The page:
New Jersey home sales: Will the tax bill hurt them?


New Jersey’s home values in some markets could take a 10% hit under the tax overhaul nearing a vote in Congress, according to a new report.

Moody’s Analytics said Monday that homeowners in New Jersey and other high-tax states not only would see limits on popular deductions, but also higher mortgage rates.

For some consumers trying to decide whether it makes sense to buy a home, or even move, “this kind of rejiggers that whole equation,” said Robert Oppenheimer, the past-president of the New Jersey Association of Realtors, a trade group.

Congress is preparing to vote as soon as today on a bill that would overhaul the federal tax code for the first time in 31 years. At its centerpiece is a dramatic cut in corporate taxes that the legislation’s supporters hope will unleash the U.S. economy. See the video above for what is in the latest version of the tax bill.

To make up for that tax cut and others, though, lawmakers are targeting deductions that have been particularly beneficial to New Jerseyans.

* Mortgage interest deduction: Homeowners currently can deduct interest payments of up to $1.1 million of debt. The new bill would allow homeowners to deduct $750,000 on a new mortgage.

* State and local taxes: Homeowners could deduct state income taxes and property taxes. The new bill would allow them to deduct up to a total of $10,000 in state and local taxes.

The timing adds a kink to the plans of Joe Gorga. He put the Wall Township home where he has lived for the past 32 years on the market two weeks ago and wants to move to a smaller home nearby.

The price is listed for $895,000. The property taxes are $12,000. But he is confident that consumers buy homes first and foremost as a place to live and raise their families, rather than for any tax advantages.

Historic New Jersey

A house on Commerce Street in Bridgeton, N.J.

He said he has had several inquiries from prospective buyers in Northern New Jersey and New York who aren’t likely to be phased by high property taxes.

“I don’t think it’s going to have a direct impact,” Gorga said. “Certain people on the borderline of affordability are going to look at tax deductions. But home ownership, I think, is an advantage.”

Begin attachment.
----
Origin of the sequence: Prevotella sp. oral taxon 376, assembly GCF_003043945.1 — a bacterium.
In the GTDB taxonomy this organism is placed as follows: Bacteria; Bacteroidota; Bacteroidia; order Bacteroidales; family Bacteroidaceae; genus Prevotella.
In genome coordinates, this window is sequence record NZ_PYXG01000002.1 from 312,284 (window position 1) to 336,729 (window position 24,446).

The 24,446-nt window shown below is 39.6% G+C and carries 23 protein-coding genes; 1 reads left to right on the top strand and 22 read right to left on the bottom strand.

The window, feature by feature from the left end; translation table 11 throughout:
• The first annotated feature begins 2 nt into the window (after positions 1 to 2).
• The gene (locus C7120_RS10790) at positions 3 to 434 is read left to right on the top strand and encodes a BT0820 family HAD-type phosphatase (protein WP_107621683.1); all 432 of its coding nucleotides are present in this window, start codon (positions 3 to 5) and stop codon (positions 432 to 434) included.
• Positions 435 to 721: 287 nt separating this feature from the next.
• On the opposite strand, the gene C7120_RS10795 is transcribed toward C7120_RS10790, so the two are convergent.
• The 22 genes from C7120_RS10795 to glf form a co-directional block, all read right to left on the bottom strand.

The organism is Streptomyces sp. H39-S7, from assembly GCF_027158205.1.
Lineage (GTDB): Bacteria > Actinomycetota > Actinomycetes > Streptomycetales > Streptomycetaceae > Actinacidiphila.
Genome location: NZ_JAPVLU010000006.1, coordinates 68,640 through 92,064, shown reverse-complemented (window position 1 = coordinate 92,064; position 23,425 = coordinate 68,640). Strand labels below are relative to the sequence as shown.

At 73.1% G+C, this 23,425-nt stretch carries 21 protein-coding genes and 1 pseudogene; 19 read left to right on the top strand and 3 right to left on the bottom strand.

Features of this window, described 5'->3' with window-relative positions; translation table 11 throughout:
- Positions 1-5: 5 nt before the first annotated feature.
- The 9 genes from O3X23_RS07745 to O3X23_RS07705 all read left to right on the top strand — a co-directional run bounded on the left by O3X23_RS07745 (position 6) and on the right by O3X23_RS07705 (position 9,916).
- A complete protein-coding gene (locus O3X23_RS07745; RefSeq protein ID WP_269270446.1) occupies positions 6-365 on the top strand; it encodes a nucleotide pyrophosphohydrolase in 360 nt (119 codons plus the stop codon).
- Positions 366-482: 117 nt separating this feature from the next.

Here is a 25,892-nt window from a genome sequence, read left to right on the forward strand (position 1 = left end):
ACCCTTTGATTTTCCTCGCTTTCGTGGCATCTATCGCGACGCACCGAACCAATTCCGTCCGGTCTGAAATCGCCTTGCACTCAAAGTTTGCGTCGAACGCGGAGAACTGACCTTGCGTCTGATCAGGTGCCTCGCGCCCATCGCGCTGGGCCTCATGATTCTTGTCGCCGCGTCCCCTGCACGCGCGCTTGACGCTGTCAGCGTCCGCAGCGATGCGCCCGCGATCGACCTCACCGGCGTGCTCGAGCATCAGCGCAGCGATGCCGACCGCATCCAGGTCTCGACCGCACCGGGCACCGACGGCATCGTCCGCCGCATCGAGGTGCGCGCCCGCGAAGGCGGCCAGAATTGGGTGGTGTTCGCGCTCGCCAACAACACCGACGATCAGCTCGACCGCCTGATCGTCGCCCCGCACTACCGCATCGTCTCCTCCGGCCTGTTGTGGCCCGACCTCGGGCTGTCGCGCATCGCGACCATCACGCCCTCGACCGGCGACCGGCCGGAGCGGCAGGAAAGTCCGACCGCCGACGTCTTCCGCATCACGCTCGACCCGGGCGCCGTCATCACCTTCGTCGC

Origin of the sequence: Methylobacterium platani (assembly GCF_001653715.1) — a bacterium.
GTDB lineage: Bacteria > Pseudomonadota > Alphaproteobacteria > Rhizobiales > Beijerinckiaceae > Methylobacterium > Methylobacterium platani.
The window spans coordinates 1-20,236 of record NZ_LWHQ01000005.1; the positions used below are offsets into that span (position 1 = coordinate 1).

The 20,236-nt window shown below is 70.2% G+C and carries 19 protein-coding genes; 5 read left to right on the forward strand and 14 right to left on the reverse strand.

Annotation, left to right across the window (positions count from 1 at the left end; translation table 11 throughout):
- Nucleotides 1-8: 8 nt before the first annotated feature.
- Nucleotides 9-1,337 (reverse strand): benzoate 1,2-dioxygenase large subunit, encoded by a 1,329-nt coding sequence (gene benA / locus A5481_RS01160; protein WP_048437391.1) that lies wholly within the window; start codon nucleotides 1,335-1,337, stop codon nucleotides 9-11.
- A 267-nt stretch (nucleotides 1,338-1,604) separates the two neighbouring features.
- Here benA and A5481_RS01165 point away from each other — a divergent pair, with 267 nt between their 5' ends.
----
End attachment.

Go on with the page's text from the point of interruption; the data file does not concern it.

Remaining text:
The federal tax bill adds another hurdle for a New Jersey housing market that has recovered slowly since the real estate bubble burst in 2008.

New Jersey’s rate of mortgages that are 90 days past due has been twice the national average nearly for the past seven years, according to the Consumer Financial Protection Bureau.

New Jersey is a judicial foreclosure state, meaning the court intervenes in the process. It gives residents a better chance to keep their homes, but it can take lenders three years to foreclose.

Still, New Jersey home values were up 3.8% the past year. Monmouth County was up 6.1% the past year. And Ocean County was up 4%, according to Zillow, an online real estate company.

The Moody’s report raised concerns about the bill’s economic impact.

It said the $1.5 trillion, 10-year tax cut will pump up the economy for the rest of the decade, but it would eventually add little growth to the economy and add significantly to the government’s debt.

While the plan could lift stock prices, it also could weigh on housing values. Nationwide, prices could be 4% lower than they would have been without the legislation.

But the impact would be greater in high-tax states like New Jersey, where some homeowners would no longer get to deduct all of their state income and local property taxes, Moody’s said.

Another wild card: Interest rates could rise if the government has to borrow more money to finance the tax bill.

Essex County, for example, “could see house prices reduced by as much as 10% compared with what they would have been otherwise,” the Moody’s report said.

New Jersey Rep. Tom MacArthur, a Republican and proponent of the bill, said he would vote for the final version. He noted more than half of his constituents don’t itemize their deductions and would benefit from a provision that doubles the standard deduction.

Meanwhile, Rep. Frank LoBiondo, also a Republican, said he would vote no.

“While improvements have been made from the House-passed version…the $10,000 collective cap on state and local income tax and property tax deductions will be detrimental in my high-tax state of New Jersey,” LoBiondo said in a statement.

What becomes of New Jersey’s housing market would be a wild card.

One grim scenario: It would accelerate the migration of high-income New Jerseyans to other states, which have lower taxes and aren’t fretting over the change.

The impact wouldn’t stop there. The slowdown in home sales would ripple through the economy, hurting contractors and home furnishing stores that get a jolt every time a home is sold.

“Maybe New Jersey ought to take a fresh look at our overall tax structure and find ways to reduce the local property tax reliance and shift to broader-based (system) like sales taxes or corporate taxes so you get more people able to take advantage of that $10,000 cap,” said Peter Reinhart, director of the Kislak Real Estate Institute at Monmouth University in West Long Branch.

“The deep concern is that New Jersey, already a high-taxed state, will have even higher taxes and will that accelerate people leaving the state?”

Real estate professionals, though, hope consumers will purchase a home not because they view it as an investment or a nice tax break, but because they need a roof over their head and want to put down roots in a community.

“The big question is what kind of roof do you need over your head?” Oppenheimer said. “People will always move and be comfortable with what they can afford.”

Tribune Content Agency

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